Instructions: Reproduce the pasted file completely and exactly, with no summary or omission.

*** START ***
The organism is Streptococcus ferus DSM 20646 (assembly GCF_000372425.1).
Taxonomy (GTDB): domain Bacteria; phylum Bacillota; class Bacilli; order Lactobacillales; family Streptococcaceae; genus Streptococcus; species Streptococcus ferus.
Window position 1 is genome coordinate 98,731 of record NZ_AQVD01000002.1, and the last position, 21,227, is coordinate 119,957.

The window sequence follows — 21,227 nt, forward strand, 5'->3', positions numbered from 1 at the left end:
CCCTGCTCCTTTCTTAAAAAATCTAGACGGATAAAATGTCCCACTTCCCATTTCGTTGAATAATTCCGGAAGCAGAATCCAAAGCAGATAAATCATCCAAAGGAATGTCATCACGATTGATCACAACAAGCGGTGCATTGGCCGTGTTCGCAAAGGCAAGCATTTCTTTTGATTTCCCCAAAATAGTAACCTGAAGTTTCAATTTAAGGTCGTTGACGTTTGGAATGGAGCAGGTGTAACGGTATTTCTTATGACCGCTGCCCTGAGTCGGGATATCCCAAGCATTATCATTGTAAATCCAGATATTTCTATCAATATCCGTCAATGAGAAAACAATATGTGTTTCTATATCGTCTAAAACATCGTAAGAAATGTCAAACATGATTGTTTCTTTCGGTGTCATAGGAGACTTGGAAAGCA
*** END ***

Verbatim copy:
The organism is Streptococcus ferus DSM 20646 (assembly GCF_000372425.1).
Taxonomy (GTDB): domain Bacteria; phylum Bacillota; class Bacilli; order Lactobacillales; family Streptococcaceae; genus Streptococcus; species Streptococcus ferus.
Window position 1 is genome coordinate 98,731 of record NZ_AQVD01000002.1, and the last position, 21,227, is coordinate 119,957.

The window sequence follows — 21,227 nt, forward strand, 5'->3', positions numbered from 1 at the left end:
CCCTGCTCCTTTCTTAAAAAATCTAGACGGATAAAATGTCCCACTTCCCATTTCGTTGAATAATTCCGGAAGCAGAATCCAAAGCAGATAAATCATCCAAAGGAATGTCATCACGATTGATCACAACAAGCGGTGCATTGGCCGTGTTCGCAAAGGCAAGCATTTCTTTTGATTTCCCCAAAATAGTAACCTGAAGTTTCAATTTAAGGTCGTTGACGTTTGGAATGGAGCAGGTGTAACGGTATTTCTTATGACCGCTGCCCTGAGTCGGGATATCCCAAGCATTATCATTGTAAATCCAGATATTTCTATCAATATCCGTCAATGAGAAAACAATATGTGTTTCTATATCGTCTAAAACATCGTAAGAAATGTCAAACATGATTGTTTCTTTCGGTGTCATAGGAGACTTGGAAAGCA